Lion and The Lamb – Meaning and Symbolism

Lions and lambs are mentioned often in the Bible, both in the Old as well in the New Testament. Their appearance in the verses of the Bible carries a powerful symbolism and message.

These animals are mentioned in the Bible in different contexts.

The lion symbolizes strength and is represented as the strongest animal among all beasts. It also symbolizes power, destruction, sneakiness, endurance, danger, punishment, and brute force.

The lamb on the other side symbolizes meekness, helplessness, and peace. Lambs were often used as offerings to the gods and it is used as a symbol of sacrifice.

That is the reason why Jesus Christ is often compared to a lamb, because of the way how he was betrayed and sacrificed by humans.

The lions and lambs are mentioned several times in the Bible in a related context.

In the Book of Samuel in the Old Testament, in chapter 17, the story of the war between Israel and the Philistines is told. The Philistine giant Goliath, defies Israel, and puts a challenge to any Israelite to fight him.

Chapter 17, verse 8-10 say: “And he stood and cried unto the armies of Israel, and said unto them, Why are ye come out to set your battle in array? Am not I a Philistine, and ye servants to Saul? Choose you a man for you, and let him come down to me. If he be able to fight with me, and to kill me, then will we be your servants: but if I prevail against him, and kill him, then shall ye be our servants, and serve us. And the Philistine said, I defy the armies of Israel this day; give me a man, that we may fight together.”

Hearing these words, the people of Israel and Saul, the king of Israel, were very afraid. The future king David, who was then a shepherd, joined the fighting armies expressing a desire to fight the giant Goliath.

When King Saul heard David’s explanation of his desire to fight the giant, he gave him his blessing. In chapter 17, verses 33-37, David speaks to King Saul with these words: “And David said to Saul, Let no man’s heart fail because of him; thy servant will go and fight with this Philistine. And Saul said to David, Thou art not able to go against this Philistine to fight with him: for thou art but a youth, and he a man of war from his youth. And David said unto Saul, Thy servant kept his father’s sheep, and there came a lion, and a bear, and took a lamb out of the flock: And I went out after him, and smote him, and delivered it out of his mouth: and when he arose against me, I caught him by his beard, and smote him, and slew him. Thy servant slew both the lion and the bear: and this uncircumcised Philistine shall be as one of them, seeing he hath defied the armies of the living God. David said moreover, The Lord that delivered me out of the paw of the lion, and out of the paw of the bear, he will deliver me out of the hand of this Philistine. And Saul said unto David, Go, and the Lord be with thee.”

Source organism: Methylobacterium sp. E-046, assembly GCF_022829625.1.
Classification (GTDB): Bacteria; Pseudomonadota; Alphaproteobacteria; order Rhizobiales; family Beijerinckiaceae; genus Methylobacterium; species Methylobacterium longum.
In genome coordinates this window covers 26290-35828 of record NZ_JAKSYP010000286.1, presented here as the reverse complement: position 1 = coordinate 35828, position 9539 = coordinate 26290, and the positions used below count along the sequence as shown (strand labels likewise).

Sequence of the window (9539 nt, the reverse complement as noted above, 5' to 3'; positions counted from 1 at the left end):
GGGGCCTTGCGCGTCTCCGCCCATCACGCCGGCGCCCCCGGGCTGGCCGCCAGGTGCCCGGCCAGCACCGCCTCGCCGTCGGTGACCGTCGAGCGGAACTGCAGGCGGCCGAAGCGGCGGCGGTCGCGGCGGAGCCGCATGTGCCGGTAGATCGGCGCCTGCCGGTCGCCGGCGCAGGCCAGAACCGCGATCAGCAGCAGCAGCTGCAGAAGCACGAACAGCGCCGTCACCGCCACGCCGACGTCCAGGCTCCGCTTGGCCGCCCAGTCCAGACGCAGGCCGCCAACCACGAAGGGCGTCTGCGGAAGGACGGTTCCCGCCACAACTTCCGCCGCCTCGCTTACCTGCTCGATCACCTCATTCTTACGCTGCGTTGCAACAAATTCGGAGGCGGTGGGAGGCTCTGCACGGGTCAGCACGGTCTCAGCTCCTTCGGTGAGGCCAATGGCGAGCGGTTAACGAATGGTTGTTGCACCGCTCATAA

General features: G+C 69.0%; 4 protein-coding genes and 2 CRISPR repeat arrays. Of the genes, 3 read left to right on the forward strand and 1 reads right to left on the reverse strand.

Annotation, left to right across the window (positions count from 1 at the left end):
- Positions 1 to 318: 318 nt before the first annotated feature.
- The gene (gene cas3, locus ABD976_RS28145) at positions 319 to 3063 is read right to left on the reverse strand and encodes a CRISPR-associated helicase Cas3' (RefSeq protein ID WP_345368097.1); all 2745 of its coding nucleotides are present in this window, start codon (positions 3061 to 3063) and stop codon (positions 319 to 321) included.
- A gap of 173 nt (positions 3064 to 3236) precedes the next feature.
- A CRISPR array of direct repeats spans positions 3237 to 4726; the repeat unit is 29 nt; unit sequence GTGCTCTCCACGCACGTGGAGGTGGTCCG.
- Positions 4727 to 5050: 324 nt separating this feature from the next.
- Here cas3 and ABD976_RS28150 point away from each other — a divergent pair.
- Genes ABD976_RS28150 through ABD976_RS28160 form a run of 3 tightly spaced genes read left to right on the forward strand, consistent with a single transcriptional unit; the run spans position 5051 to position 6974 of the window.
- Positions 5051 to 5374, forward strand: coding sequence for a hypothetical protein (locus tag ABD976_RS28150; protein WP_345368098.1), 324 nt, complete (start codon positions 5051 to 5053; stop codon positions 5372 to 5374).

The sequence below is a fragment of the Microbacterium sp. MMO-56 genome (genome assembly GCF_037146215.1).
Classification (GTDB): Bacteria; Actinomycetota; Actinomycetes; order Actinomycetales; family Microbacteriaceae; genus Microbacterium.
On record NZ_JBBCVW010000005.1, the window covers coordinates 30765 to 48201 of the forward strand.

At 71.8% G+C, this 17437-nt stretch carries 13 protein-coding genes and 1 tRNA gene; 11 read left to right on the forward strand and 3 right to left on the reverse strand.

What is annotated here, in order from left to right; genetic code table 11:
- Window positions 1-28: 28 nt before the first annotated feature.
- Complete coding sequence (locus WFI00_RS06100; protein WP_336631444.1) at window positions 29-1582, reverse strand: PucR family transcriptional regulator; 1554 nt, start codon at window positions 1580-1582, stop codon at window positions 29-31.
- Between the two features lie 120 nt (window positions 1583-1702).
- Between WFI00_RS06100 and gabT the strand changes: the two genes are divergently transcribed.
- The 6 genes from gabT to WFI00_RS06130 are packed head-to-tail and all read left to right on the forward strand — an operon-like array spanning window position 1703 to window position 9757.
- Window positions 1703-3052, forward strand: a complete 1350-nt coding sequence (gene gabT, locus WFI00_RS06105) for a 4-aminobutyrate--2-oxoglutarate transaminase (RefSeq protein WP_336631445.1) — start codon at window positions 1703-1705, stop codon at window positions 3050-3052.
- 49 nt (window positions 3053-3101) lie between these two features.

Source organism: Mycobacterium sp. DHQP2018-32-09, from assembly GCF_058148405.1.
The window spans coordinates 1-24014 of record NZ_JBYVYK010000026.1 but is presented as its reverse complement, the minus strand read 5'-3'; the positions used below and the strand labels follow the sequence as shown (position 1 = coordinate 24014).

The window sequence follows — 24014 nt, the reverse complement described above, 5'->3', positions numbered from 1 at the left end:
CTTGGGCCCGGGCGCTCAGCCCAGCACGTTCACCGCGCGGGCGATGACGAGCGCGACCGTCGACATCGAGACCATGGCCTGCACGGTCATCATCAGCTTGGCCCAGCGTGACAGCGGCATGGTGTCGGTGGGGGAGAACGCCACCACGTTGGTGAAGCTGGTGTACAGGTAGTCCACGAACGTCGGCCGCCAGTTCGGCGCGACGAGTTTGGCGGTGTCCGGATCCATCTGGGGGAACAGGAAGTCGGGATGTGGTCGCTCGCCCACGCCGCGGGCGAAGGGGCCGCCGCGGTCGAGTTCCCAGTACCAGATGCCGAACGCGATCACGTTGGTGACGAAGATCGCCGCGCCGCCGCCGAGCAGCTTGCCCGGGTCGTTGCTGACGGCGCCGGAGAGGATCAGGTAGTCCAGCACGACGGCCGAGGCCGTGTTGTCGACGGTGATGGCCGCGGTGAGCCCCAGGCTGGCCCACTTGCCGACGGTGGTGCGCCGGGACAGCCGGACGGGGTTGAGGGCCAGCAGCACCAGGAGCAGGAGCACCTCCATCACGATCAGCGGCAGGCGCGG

After receiving a blessing from King Saul, David, the future king of Israel fights Goliath and defeats him in the name of God, slaying his head. That act marks the defeat of the Philistines by Israel.

In these verses, the lion is described as a fierce animal, which not many people can defeat, comparing to the lamb as a defenseless creature.

The symbolism of these verses describes the power which God almighty can give to any human if he has faith in him. With the faith of God, young David manages to defeat the horrid beasts, and kill the enemy giant Goliath.

That is how strong the faith in God is.

The lion and the lamb are also mentioned in the Book of Isaiah of the Old Testament. It is a book of prophesies of the prophet Isaiah which is talking about the destiny of Jerusalem.

In chapter 11, he talks about the age of righteousness and peace, where, as he mentions in verse 6 and 7: The wolf also shall dwell with the lamb, and the leopard shall lie down with the kid; and the calf and the young lion and the fatling together; and a little child shall lead them. And the cow and the bear shall feed; their young ones shall lie down together: and the lion shall eat straw like the ox.”